For the first time, voters in four St. Lawrence County towns will be voting in a Republican primary Thursday in a new Assembly district that will be represented by someone to the north in Clinton County.
With the county now divided into four separate Assembly districts, some candidates are forced to travel long distances to meet with county voters they'll be representing - if they choose to do so at all.
Voters we spoke with in the new 115th Assembly District are worried the redistricting short-changes their communities.
"I think we're left behind a lot - these little towns up here. I think Albany forgets about us sometimes," said Beverly Moody, who disagrees with the re-districting.
The redistricting plan pulls the town of Brasher and three other towns - Lawrence, Hopkinton and Piercefield - out of St. Lawrence County, and merges them with Franklin and Clinton counties to make up the 115th Assembly District.
William Demo has been on the Brasher Town Board for the last 51 years.
Demo says the plan is misguided.
"I think most people don't actually feel they are being well-represented here because of the way the Assembly district is drawn up kind of leaves us in the dark. People aren't pleased with it," said Demo.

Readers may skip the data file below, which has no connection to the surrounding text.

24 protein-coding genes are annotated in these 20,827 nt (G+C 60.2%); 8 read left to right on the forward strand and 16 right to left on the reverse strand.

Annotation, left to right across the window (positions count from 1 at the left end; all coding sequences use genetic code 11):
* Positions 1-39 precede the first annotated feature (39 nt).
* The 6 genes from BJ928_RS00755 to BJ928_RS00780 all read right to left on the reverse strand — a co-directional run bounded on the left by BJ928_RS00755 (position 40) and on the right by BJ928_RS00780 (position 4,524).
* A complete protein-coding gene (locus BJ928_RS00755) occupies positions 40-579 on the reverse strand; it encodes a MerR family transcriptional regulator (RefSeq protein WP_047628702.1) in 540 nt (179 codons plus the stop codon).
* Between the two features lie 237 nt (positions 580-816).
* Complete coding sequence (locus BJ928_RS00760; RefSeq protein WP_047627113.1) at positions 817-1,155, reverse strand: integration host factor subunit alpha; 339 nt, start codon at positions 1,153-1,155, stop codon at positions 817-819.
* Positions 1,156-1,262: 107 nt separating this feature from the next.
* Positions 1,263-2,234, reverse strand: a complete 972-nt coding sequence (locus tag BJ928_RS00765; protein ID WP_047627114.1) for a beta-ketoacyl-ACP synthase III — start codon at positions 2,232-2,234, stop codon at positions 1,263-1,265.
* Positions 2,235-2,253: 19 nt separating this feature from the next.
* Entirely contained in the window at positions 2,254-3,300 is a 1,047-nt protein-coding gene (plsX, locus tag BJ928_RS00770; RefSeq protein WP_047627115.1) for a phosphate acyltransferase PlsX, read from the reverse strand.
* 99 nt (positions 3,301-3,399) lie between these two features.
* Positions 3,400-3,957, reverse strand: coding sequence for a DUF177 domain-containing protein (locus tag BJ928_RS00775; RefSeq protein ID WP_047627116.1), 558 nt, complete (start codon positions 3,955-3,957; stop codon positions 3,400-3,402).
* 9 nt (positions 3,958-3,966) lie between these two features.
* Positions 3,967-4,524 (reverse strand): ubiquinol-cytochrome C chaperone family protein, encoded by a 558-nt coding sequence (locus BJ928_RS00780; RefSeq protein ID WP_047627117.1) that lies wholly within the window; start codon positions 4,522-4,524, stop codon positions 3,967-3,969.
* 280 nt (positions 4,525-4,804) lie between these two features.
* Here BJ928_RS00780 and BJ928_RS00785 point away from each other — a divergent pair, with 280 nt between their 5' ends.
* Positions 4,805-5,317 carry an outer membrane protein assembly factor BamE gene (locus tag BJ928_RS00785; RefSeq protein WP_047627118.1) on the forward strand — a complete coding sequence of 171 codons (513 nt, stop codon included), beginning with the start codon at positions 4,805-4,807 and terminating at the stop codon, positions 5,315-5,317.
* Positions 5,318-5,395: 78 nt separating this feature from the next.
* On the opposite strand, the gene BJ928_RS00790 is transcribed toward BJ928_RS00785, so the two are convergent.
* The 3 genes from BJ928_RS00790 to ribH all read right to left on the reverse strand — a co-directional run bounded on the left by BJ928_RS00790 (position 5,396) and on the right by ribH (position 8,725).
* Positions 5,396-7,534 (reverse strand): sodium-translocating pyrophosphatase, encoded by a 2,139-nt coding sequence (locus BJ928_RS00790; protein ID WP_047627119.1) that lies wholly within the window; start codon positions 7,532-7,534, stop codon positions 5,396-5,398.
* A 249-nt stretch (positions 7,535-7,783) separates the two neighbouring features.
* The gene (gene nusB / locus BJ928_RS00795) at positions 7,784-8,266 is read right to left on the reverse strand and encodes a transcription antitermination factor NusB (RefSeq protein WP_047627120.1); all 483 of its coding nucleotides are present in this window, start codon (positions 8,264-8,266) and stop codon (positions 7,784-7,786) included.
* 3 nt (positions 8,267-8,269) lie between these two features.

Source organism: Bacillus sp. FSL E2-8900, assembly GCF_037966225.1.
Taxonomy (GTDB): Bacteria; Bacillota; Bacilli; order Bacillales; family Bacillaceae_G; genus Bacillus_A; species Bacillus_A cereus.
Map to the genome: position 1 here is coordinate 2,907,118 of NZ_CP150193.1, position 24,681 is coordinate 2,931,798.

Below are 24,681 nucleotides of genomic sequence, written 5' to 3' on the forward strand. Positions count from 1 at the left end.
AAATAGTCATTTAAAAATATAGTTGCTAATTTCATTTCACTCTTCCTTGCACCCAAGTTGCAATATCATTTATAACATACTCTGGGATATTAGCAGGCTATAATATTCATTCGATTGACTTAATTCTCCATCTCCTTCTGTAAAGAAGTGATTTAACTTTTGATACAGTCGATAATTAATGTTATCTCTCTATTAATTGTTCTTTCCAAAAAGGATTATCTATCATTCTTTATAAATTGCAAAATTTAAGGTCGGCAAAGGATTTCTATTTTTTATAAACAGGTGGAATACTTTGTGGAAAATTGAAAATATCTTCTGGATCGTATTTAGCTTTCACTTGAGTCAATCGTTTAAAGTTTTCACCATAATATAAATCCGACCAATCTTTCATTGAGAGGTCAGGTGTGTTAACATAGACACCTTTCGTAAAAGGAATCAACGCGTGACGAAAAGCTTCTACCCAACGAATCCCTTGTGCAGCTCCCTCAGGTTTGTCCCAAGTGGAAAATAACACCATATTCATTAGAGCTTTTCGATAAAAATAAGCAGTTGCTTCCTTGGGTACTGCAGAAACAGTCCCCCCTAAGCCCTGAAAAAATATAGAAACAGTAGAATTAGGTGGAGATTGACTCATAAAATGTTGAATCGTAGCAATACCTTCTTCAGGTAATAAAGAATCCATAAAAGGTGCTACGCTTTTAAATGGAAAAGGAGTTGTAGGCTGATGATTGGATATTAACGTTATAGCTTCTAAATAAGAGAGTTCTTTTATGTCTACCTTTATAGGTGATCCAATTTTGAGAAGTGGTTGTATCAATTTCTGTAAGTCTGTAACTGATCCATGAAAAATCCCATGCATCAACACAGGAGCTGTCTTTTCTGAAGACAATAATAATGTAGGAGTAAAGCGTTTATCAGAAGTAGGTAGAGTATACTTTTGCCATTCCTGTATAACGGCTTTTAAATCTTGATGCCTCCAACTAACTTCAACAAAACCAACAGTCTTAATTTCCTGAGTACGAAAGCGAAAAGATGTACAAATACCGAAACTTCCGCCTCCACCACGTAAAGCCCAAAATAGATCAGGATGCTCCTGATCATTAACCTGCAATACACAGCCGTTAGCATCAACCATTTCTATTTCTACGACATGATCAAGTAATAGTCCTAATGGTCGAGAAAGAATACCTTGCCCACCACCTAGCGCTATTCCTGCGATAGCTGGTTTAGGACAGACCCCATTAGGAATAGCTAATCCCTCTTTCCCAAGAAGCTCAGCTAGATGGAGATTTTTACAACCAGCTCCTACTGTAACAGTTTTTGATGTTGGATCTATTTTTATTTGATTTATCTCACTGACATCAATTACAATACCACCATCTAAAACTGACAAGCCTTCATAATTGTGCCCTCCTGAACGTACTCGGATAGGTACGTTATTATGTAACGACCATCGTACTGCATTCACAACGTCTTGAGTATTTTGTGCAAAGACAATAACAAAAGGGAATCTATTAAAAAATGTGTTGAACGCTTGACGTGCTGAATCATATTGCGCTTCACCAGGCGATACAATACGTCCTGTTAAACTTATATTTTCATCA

Republican voters are going to the polls Thursday for a three-way primary in the 115th District.
But the people we spoke with say they don't even know who the candidates are.
For the record, Janet Duprey is the incumbent.
She's facing Karen Bisso, a teacher from Plattsburgh, and David Kimmel, a businessman.
They aren't doing much in St. Lawrence County.
We found only a handful of campaign signs for one candidate.
Richard Longuil found a political advertisement when he picked up his mail.
Longuil questions the whole redistricting plan.
"I think it's a bad thing only for the simple reason is do you get a fair representation," he said.
There are also questions and concerns being voiced at the county Board of Elections, where commissioners Tom Nichols and Jennie Bacon have been busy trying to answer voter questions.
"It's very confusing to all the voters and it will certainly divide our influence in Albany," said Nichols.
Redistricting could also be costly.
With St. Lawrence County now carved up into four state Assembly districts and three Senate districts, there could be more primaries.
The costs are charged back to the towns.
"It's an additional cost because we're ordering ballots again for another primary. We're hiring election inspectors for another primary," said Bacon.
So how do county voters make sure their voices are heard both in and outside the voting booth?
"We've got to make sure we stand up and speak out or we will get lost in the shuffle," said Nichols.
And it's obviously not just primaries.
It won't happen this November, but going forward, each one of the seven Senate and Assembly districts could have contests, in what is now a very divided county.
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